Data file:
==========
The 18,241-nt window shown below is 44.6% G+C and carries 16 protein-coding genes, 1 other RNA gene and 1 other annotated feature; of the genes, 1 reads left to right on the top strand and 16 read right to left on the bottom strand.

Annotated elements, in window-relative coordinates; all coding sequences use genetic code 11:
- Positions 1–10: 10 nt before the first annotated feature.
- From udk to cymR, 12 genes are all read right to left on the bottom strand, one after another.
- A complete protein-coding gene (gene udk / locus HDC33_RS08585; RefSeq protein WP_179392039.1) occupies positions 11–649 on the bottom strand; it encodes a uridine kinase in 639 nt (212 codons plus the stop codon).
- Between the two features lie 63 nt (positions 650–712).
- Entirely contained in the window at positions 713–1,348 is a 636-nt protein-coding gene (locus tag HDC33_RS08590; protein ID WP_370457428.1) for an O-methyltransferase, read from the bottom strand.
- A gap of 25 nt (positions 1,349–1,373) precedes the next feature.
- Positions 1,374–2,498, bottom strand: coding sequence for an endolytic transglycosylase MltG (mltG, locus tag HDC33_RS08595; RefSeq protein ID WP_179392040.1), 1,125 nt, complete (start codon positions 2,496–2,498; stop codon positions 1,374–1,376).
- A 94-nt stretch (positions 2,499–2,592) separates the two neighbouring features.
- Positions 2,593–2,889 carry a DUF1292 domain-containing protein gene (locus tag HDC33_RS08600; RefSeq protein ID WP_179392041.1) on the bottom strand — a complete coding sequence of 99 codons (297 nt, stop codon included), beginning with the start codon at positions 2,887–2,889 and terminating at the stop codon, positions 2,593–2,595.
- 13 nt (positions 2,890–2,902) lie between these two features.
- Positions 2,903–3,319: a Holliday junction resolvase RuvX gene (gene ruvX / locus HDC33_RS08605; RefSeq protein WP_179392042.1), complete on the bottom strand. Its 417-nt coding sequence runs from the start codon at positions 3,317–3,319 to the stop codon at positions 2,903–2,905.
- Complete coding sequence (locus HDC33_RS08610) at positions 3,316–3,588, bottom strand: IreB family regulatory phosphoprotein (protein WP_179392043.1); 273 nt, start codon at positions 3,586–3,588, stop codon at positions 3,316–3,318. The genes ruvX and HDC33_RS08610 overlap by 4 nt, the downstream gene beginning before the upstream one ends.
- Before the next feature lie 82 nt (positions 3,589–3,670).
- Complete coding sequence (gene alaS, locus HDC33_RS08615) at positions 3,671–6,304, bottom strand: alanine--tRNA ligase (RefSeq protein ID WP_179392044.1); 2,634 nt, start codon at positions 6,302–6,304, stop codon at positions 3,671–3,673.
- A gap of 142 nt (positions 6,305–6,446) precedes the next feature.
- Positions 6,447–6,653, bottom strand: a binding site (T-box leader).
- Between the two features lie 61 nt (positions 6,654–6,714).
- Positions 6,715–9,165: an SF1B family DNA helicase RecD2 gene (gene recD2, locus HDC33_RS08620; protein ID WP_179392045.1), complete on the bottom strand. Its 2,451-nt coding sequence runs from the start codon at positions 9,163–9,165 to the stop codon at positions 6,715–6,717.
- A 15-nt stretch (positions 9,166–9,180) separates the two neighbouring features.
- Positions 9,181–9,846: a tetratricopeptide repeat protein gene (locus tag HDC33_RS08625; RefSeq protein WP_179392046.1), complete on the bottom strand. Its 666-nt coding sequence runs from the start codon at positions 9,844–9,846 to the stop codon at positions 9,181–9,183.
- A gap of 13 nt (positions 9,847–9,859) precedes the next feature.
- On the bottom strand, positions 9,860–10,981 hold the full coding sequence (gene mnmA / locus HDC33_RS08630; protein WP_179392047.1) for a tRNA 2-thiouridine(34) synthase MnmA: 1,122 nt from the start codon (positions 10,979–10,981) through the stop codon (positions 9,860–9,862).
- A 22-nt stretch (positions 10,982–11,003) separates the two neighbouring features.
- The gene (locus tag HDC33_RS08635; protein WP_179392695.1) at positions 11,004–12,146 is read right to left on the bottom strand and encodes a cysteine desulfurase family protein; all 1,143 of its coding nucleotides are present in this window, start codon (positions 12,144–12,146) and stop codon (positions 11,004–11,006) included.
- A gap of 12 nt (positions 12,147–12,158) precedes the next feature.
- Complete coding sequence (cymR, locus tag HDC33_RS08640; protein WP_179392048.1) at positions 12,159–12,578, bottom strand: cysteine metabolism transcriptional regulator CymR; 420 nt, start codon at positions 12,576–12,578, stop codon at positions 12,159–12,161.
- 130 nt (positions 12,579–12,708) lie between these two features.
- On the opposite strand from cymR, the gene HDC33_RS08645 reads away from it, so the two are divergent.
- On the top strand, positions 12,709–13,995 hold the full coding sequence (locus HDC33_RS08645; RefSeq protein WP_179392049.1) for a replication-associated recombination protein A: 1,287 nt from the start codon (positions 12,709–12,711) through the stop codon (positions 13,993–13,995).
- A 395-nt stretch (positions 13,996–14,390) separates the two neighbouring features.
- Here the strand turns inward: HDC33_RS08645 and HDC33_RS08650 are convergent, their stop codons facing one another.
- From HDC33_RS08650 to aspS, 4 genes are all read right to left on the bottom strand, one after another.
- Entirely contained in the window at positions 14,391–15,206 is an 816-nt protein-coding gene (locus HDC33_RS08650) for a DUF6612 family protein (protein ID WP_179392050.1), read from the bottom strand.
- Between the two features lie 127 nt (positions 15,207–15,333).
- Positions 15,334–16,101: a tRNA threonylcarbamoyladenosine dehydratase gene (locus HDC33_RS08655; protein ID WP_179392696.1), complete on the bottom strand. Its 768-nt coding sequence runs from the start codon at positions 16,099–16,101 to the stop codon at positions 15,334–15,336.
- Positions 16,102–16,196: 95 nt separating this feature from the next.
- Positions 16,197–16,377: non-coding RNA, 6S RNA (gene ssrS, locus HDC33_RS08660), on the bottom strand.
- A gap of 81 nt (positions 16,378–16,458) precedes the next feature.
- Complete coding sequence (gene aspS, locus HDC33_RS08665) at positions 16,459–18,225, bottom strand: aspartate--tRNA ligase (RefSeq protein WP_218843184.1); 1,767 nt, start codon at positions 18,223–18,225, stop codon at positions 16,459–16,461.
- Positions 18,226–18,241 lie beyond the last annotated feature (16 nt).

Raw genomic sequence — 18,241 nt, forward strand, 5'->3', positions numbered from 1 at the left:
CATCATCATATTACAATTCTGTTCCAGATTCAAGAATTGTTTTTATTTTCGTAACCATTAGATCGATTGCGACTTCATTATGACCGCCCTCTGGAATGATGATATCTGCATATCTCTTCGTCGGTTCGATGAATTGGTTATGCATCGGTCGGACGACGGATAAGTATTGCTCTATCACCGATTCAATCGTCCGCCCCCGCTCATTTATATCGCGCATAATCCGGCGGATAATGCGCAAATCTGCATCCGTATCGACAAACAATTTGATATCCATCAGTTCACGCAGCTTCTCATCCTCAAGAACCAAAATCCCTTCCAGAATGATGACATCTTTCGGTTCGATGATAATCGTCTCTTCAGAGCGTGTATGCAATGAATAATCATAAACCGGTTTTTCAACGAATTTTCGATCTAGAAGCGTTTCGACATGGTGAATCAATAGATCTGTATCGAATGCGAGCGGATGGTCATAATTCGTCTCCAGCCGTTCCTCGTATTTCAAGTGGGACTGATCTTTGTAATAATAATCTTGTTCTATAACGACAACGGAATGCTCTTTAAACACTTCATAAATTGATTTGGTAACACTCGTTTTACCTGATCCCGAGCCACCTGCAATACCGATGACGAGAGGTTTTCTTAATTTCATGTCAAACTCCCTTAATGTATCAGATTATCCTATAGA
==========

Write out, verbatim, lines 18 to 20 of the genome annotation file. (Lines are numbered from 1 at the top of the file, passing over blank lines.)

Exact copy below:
- Positions 6,447–6,653, bottom strand: a binding site (T-box leader).
- Between the two features lie 61 nt (positions 6,654–6,714).
- Positions 6,715–9,165: an SF1B family DNA helicase RecD2 gene (gene recD2, locus HDC33_RS08620; protein ID WP_179392045.1), complete on the bottom strand. Its 2,451-nt coding sequence runs from the start codon at positions 9,163–9,165 to the stop codon at positions 6,715–6,717.